Akram Zaatari

Akram Zaatari

Lebanese Pavilion at the Venice Biennale

Akram Zaatari, This Day At Ten, 2012. Exhibition view; Magasin, Grenoble.
 Photo: Blaise Adilon. Courtesy of the artist and Sfeir-Semler gallery.

December 3, 2012

The Lebanese Pavilion at the Venice Biennale
1 June–24 November 2013

Preview days: 29, 30 and 31 May 2013

Venue: The Arsenale
(adjacent to the artistic director’s main exhibition)


Akram Zaatari (Artist):
“Different subjects, characters and figures that I have dealt with in my work in the past never leave me. They often reappear in my life and find their way to re-emerge in other later works. They totally inhabit my imagination and make me realize they turn my work into a theater of limitless possibilities. It’s a theater where strangers from different worlds find themselves on stage face-to-face.”

Sam Bardaouil and Till Fellrath (Curators): 
“The material and physical delineations of a pavilion embody a desire to encapsulate an imagined “essence” within a carefully constructed shell. A pavilion looks like an interruption, where continuities in geography and time all of a sudden break in favor of that finality. When addressing this problem, curating a “national pavilion” can become an act of a revisionist nature, presenting a work that refuses to be ‘a terminal point of the creative process, but rather, a site of navigation, a portal and a generator of thought.’ Our decision to present this new work by Akram results from the fact that it operates along an axis of interrogation that sits within the same vein of criticality that we have in mind for the pavilion itself.”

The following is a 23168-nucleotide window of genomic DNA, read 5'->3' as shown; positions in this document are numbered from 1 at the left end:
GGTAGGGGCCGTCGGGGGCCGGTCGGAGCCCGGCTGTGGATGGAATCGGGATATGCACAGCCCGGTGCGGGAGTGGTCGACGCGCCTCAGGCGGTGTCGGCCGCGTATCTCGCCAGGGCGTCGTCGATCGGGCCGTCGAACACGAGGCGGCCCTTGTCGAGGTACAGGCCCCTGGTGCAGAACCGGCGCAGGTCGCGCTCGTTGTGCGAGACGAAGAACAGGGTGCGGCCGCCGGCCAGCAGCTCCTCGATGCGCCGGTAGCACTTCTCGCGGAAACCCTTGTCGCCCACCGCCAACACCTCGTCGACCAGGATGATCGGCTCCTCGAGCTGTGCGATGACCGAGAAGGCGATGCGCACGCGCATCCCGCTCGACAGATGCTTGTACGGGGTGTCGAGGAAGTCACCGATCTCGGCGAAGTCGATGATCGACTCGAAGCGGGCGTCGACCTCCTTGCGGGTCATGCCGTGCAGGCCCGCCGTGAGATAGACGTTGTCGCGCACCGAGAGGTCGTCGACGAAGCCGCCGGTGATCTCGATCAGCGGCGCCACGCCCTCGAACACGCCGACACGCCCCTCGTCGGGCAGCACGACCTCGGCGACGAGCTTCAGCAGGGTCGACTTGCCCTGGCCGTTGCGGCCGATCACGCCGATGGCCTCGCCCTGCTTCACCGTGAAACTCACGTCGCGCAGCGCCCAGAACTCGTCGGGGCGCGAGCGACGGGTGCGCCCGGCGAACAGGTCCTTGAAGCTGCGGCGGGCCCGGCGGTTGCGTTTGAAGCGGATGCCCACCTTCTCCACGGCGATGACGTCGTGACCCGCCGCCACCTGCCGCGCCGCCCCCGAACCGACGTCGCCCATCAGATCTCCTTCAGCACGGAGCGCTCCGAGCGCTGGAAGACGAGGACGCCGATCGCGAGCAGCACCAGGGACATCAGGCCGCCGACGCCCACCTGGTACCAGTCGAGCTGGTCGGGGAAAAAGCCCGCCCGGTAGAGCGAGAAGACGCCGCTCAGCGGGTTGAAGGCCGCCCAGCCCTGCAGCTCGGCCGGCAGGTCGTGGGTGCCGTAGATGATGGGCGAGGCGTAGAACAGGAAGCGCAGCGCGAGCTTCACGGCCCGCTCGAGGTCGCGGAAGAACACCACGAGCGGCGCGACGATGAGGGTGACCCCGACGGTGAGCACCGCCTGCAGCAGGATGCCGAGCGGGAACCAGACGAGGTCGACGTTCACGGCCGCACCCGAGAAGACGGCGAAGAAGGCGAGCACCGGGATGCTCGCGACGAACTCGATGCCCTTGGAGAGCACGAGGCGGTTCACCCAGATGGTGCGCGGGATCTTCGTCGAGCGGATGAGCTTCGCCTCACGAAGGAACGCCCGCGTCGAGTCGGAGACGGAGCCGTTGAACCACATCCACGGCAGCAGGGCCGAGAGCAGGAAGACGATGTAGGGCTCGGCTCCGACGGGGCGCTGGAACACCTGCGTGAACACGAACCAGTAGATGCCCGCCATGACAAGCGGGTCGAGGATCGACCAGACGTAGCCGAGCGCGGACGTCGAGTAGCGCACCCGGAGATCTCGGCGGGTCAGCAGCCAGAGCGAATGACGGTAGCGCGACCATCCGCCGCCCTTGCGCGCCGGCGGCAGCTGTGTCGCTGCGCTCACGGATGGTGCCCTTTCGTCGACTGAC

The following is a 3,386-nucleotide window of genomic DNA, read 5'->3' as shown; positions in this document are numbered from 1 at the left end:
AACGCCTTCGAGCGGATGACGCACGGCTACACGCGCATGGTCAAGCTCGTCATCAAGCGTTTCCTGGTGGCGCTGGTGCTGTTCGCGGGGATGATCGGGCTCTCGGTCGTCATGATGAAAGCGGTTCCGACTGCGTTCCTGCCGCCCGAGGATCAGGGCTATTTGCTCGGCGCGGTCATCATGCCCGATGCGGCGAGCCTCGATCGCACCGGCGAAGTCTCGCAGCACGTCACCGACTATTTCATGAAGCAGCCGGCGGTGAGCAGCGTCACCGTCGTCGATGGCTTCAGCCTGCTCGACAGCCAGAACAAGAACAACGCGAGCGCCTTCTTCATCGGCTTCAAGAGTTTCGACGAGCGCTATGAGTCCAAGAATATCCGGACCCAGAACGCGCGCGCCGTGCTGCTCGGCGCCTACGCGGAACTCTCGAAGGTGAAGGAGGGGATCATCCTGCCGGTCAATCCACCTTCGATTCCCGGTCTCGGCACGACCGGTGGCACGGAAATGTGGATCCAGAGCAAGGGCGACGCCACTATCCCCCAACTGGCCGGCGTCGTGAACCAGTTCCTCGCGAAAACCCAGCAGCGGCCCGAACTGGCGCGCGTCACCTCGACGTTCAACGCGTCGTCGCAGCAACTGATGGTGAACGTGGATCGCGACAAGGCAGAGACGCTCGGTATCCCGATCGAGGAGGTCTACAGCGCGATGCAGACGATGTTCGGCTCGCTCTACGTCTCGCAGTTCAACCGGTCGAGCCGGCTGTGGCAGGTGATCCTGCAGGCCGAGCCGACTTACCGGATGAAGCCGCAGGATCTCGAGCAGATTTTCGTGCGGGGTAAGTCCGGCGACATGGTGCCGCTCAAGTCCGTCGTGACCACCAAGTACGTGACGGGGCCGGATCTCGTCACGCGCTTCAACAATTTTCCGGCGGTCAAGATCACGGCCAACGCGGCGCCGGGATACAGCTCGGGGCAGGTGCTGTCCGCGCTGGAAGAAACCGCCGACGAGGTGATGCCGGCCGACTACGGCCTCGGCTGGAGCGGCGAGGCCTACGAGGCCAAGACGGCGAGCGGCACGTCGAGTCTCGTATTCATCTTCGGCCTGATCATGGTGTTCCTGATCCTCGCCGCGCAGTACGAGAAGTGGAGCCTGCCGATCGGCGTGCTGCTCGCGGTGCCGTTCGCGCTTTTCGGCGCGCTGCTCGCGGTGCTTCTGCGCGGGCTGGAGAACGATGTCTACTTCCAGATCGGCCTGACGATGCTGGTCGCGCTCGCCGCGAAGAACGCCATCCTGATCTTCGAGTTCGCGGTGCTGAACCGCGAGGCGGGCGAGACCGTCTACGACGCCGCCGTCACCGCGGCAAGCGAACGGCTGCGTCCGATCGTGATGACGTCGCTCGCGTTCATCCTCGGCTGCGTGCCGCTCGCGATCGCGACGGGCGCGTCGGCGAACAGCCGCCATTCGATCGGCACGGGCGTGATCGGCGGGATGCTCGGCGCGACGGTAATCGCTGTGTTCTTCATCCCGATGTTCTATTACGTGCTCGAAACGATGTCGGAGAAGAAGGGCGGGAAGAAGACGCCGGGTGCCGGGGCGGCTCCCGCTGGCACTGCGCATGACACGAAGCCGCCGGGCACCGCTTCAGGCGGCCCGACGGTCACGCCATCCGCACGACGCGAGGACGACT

APEAL – Association for the Promotion and Exhibition of the Arts in Lebanon (Commissioner): 
“There is a natural synergy between Zaatari’s approach to the creative process and Bardaouil and Fellrath’s curatorial practice. They both work as archeologists in a sense. For his part, Akram weaves personal narratives and histories while collecting documents and objects to rewrite contested histories and explore the politics of making and circulating images. Sam and Till are always seeking to unpack the curatorial mechanisms, modes of visual display and literary representation by which the artist and the artwork are framed and evaluated through an ongoing excavation of art-historical narratives that can be positioned as alternative frameworks for the reconsideration of the contemporary moment of artistic production.

“There is an amazing story lying at the heart of what will be presented at Venice making it most suited
for the context of a national pavilion,” everybody concluded.

For bios of the artist, curator and commissioner and for further inquiries, please contact
John Diviney, lebpavilion [​at​] brunswickgroup.com / T +971 4 446 6270

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Lebanese Pavilion at the Venice Biennale
December 3, 2012

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